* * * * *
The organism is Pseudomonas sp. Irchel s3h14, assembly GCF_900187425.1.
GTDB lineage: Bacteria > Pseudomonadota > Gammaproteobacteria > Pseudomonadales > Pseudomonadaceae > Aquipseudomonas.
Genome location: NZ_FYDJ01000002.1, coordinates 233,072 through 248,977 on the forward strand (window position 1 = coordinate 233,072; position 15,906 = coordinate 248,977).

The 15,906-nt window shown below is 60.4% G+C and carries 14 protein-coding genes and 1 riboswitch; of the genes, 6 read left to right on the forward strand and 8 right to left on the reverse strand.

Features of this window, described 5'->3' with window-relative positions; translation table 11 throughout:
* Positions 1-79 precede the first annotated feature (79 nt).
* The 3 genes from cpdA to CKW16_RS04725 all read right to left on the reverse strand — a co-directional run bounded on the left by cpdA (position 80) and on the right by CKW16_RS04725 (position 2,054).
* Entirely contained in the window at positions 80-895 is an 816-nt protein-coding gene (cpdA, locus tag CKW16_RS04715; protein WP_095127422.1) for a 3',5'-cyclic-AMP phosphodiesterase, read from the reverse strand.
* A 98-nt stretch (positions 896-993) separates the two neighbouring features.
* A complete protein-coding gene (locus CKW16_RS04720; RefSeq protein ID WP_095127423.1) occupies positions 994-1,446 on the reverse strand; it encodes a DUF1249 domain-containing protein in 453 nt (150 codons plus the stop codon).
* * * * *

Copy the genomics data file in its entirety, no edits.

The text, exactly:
The organism is Pseudomonas sp. Irchel s3h14, assembly GCF_900187425.1.
GTDB lineage: Bacteria > Pseudomonadota > Gammaproteobacteria > Pseudomonadales > Pseudomonadaceae > Aquipseudomonas.
Genome location: NZ_FYDJ01000002.1, coordinates 233,072 through 248,977 on the forward strand (window position 1 = coordinate 233,072; position 15,906 = coordinate 248,977).

The 15,906-nt window shown below is 60.4% G+C and carries 14 protein-coding genes and 1 riboswitch; of the genes, 6 read left to right on the forward strand and 8 right to left on the reverse strand.

Features of this window, described 5'->3' with window-relative positions; translation table 11 throughout:
* Positions 1-79 precede the first annotated feature (79 nt).
* The 3 genes from cpdA to CKW16_RS04725 all read right to left on the reverse strand — a co-directional run bounded on the left by cpdA (position 80) and on the right by CKW16_RS04725 (position 2,054).
* Entirely contained in the window at positions 80-895 is an 816-nt protein-coding gene (cpdA, locus tag CKW16_RS04715; protein WP_095127422.1) for a 3',5'-cyclic-AMP phosphodiesterase, read from the reverse strand.
* A 98-nt stretch (positions 896-993) separates the two neighbouring features.
* A complete protein-coding gene (locus CKW16_RS04720; RefSeq protein ID WP_095127423.1) occupies positions 994-1,446 on the reverse strand; it encodes a DUF1249 domain-containing protein in 453 nt (150 codons plus the stop codon).